The Bible: Studying the living Word of God and proclaiming its transformative power into everyday life.
Prayer Life: Practicing a corporate and personal prayer life that is motivated by hearts of compassion for the needs and hurts of others.
Family Fellowship: Building a home for those facing the challenges of raising children in our present age and fostering the health of the body of Christ as a fellowship of believers united in love.
Mission of the Gospel: Proclaiming the finished work of Christ through evangelism efforts in our neighborhoods and supporting the work of our missionaries in the global neighborhood.
Discipleship and Service: Equipping every member of the congregation to engage in God-called ministry, to grow unto spiritual maturity, and to serve with excellence for the glory of God.
Who We Are - Our Beliefs
God has given us LIFE in His WORD
The term "Lutheran" means different things to different people. To some it denotes a certain kind of service or structure in a congregation or in a church body. In recent years, some people have come to think that Lutherans don't believe, teach, or confess the Bible as the Word of God. That's particularly unfortunate, because Lutherans have been known for being "people of the Book."
Living Word views God's Word as more than a rule book for life- it is the source of life. We plainly state our fundamental beliefs in the interest of Christian unity for the work of the Kingdom: winning souls for Jesus Christ. We believe:
The Old and New Testaments are inspired by God, true, authoritative, and sufficient (Psalm 19:7-11; 2 Timothy 3:16; 2 Peter 1:20-21).
There is only one God (Deuteronomy 6:4; Isaiah 45:5-6; Isaiah 46:9-10; John 17:3; 1 Corinthians 8:4-6; 1 Timothy 2:5).
The Father is God, the Son is God, and the Holy Spirit is God. There are not three Gods but One Triune God (Genesis 1:26; Psalm 45:6-7; Psalm 110:1; Matthew 3:13-17; Matthew 28:17-20; 1 Corinthians 12:14-6)
Every human being is by nature and action a sinner (Genesis 6:5; Psalm 51:5; Jeremiah 17:9; Romans 3:23; 5:8; 12-21; 7:18; Ephesians 2:1-3).
The just and deserved penalty for sin is death, both physical and spiritual (Genesis 2:15-17; Genesis 3:19; Romans 5:12; 6:23; James 1:14-15).
Jesus Christ is the eternal Son of God, was born of a virgin and is both fully God and fully human (Matthew 1:20; Luke 2:52; John 1:1-4; Colossians 1:15-20; Hebrews 1:1-3).
Jesus Christ died as my substitute to pay the penalty for my sin (John 1:29; 10:1-18; Romans 5:8; 1 Corinthians 15:1-4; 2 Corinthians 5:21; Galatians 1:4; 1 Peter 3:18).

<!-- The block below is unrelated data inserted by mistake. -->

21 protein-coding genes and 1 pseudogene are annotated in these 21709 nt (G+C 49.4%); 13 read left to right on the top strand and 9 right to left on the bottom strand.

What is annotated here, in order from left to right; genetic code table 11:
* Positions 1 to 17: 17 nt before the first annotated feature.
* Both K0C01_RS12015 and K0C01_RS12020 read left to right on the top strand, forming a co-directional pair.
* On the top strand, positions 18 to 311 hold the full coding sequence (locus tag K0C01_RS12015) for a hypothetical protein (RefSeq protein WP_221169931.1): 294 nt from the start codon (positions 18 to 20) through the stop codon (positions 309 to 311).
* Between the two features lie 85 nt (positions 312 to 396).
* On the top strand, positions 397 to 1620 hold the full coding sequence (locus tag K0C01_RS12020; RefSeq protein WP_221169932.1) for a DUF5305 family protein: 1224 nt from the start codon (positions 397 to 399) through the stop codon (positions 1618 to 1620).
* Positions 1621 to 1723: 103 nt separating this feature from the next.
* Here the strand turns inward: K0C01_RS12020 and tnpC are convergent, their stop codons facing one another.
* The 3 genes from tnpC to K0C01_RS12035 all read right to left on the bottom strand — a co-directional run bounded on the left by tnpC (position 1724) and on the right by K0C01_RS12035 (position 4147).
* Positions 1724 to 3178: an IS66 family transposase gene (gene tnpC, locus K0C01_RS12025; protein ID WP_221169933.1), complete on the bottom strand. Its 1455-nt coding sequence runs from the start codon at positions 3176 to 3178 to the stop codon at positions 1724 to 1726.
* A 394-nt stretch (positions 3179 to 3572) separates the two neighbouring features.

Jesus Christ physically rose from the dead to conquer death on my behalf (Matthew 28:1-20: Mark 16:1-8: Luke 24:1-53: John 1:20-21;25: 1 Corinthians 15:12-34).
Jesus Christ physically ascended into heaven and will one day physically return (John 14:3; Acts 1:11; 1 Thessalonians 4:16; Hebrews 9:28; 1 John 3:2; Revelation 1:7).
When Christ returns there will be a physical resurrection of the dead. Those who trust in Jesus Christ alone will be raised to eternal reward. Those who have not trusted in Jesus Christ will be raised to eternal punishment (Matthew 25:31-46; John 5:28-29; Acts 24:15 ).
Only by grace, through faith, in Christ Jesus, are we reconciled to God and forgiven of our sins (John 3:18, 14:6; Acts 4:12; Romans 3:21-26; 1 Timothy 2:5-6).
Those in Christ Jesus are in-dwelt by the Holy Spirit who calls, convicts, guides, and comforts them.
Those in Christ Jesus are called to live holy and blameless lives, being set apart from the world (Romans 6 and 12).
Those in Christ Jesus are called and empowered to bear witness to the death and resurrection of Jesus for the forgiveness of sins to all the world (Acts 1:8; Matthew 28:18-20).
In order to offer and convey to men the merits which Christ has secured for the world by His death on the cross (2 Cor. 5:21; Rom. 5:18), God employs certain external, visible means through which the Holy Spirit works and preserves faith and thus accomplishes the sinner’s salvation. These means include the Word of God, Baptism, and the Lord’s Supper (Acts 2:37-41; Romans 6:1-11; 1 Corinthians 11:1-34).
The three Ecumenical Creeds (Apostles’, Nicene, and Athanasian), Augsburg Confession, and Luther’s Small Catechism are accurate summaries and right articulations of the doctrines taught within Scripture.